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Deep-learning tools assess earthquake damage

By Eric Bender

Deep-learning tools assess earthquake damage

Author: Eric Bender
Magazine Section: Change The World
College or School: CoE
Article Type: Issue Feature
Page CSS: #article-banner { background-position: center top !important;}
Feature Intro: Shirley Dyke and her team are the first to employ deep-learning technologies for rapid assessment of structural wreckage.

To streamline the grueling task of post-disaster data collection and organization, Purdue researchers use computers to automate the process. Shirley Dyke, professor of civil engineering and mechanical engineering, and Chul Min Yeum, postdoctoral researcher, are developing deep-learning algorithms to classify images and identify regions of concern.

The automated system identifies structural damage on images collected from the 2003 Bingöl earthquake in Turkey. The green box with the tag “Label” denotes a true spalling damage area. The red box with the tag of “Predict” is the estimate provided by the new system. This automated damage assessment system could dramatically reduce the time it takes for engineers to assess damage to buildings after disasters.
(Image source: DataHub)

“Rather than having reconnaissance teams spend several hours trying to organize their data and figure out how to collect essential data during the next day, we’d rather enable doing this automatically and rapidly with our algorithms,” she says. “We want to automatically determine if an instance of structural damage is there, and understand what additional data should be collected in the affected community. This work will allow teams to collect more data and images, knowing that it can be made available for use.”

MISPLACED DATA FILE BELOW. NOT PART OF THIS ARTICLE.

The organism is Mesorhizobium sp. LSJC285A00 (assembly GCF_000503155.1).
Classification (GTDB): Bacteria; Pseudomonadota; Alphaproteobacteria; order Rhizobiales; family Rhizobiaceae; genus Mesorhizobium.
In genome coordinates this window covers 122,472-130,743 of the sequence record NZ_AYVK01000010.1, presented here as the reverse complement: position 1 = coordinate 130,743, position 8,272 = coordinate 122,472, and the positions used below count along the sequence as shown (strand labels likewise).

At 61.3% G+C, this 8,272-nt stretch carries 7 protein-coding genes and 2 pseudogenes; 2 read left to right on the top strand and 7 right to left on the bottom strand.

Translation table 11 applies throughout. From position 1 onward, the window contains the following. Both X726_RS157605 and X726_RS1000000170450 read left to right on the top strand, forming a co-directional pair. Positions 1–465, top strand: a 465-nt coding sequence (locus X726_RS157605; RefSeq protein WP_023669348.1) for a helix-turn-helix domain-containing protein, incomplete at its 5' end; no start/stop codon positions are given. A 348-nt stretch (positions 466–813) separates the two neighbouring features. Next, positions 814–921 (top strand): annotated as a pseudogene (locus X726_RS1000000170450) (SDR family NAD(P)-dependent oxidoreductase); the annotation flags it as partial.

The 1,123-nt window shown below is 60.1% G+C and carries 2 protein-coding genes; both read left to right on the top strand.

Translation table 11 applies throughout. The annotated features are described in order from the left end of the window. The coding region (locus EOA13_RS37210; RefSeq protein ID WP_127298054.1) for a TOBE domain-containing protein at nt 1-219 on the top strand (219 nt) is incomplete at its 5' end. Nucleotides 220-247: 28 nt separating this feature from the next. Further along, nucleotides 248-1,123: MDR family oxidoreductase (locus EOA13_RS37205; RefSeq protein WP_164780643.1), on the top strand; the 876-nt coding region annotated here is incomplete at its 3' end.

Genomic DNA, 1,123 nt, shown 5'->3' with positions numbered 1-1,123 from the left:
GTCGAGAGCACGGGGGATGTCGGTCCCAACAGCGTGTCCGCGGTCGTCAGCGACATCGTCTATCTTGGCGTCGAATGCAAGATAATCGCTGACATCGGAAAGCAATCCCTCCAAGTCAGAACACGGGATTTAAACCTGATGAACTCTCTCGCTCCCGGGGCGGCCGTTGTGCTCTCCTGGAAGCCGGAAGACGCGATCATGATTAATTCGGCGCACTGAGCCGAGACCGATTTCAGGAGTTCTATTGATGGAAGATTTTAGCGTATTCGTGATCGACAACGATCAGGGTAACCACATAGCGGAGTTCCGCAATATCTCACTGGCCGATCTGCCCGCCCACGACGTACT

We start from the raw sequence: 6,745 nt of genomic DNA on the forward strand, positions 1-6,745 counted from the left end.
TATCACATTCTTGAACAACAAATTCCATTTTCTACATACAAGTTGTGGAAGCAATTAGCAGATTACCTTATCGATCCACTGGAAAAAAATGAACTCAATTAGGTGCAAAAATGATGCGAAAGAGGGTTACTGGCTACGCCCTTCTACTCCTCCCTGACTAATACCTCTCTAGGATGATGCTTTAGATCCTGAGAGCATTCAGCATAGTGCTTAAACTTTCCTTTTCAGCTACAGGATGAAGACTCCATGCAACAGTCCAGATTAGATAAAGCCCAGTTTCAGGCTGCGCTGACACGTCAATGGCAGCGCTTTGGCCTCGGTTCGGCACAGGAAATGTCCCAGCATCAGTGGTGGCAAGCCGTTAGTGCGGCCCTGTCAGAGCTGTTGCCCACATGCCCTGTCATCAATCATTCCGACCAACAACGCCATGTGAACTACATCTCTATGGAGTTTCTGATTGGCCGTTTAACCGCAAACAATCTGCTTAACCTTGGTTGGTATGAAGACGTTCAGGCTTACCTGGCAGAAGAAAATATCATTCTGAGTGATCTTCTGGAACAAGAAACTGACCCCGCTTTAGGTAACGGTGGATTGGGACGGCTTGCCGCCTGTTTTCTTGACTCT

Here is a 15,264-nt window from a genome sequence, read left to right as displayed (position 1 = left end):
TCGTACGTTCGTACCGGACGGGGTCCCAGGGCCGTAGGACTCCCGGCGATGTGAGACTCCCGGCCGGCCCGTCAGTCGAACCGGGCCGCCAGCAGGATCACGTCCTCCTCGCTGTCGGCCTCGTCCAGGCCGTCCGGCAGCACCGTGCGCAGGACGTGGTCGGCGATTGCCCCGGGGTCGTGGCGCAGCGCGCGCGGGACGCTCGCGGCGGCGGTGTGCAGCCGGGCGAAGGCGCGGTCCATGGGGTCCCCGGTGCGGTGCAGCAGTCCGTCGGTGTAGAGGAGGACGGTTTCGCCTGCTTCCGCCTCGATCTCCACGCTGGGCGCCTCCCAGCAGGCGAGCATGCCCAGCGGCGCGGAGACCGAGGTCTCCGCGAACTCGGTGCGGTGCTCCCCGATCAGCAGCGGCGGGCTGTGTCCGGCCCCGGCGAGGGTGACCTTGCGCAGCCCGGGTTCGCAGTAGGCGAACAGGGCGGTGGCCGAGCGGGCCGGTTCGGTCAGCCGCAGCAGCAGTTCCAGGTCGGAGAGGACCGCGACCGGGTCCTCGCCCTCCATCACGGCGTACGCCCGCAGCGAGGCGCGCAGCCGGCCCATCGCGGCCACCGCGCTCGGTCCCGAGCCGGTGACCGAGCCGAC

Dyke’s project builds on work by Yeum both in computer-vision technologies and deep-learning methods. Deep learning draws on neural network techniques and large data sets to create algorithms and design classifiers for assessing the data. “Deep learning has been applied to many everyday image classification situations, but as far as we know, we’re the first to employ it for damage assessment using a large volume of images,” Yeum says.

Training the system requires a painstaking process of manually labeling tens of thousands of images from diverse data sets according to a chosen schema. The computer system learns about the contents and features of each class, and then it trains the algorithms to find the best ways to identify the areas of interest.

Harnessing algorithms to assess structural damage requires a multidisciplinary team. From left: Chul Min Yeum, postdoctoral researcher in civil engineering; Shirley Dyke, professor of mechanical engineering and civil engineering; Thomas Hacker, professor of computer and information technology; and Bedrich Benes, professor of computer graphics technology.
(Photo: Mark Simons, Purdue University)

So far, Dyke and Yeum have gathered about 100,000 digital images for training the system, contributed from researchers and practitioners around the world. Most of these are from past earthquakes, but other hazard images from tornadoes and hurricanes also are collected.

“We will seek opportunities to test our system in the field, perhaps by working with researchers that are examining the tens of thousands of buildings exposed to significant ground motions in Italy in the past months,” Dyke says. “The classifiers trained using our database of past images would be applied to new images collected on-site to directly support teams in the field.”

“As we develop the methodologies to automatically organize the data, we are engaging researchers who deal with reconnaissance missions and building codes,” Dyke says, “so that these classifiers can be used by people around the world.”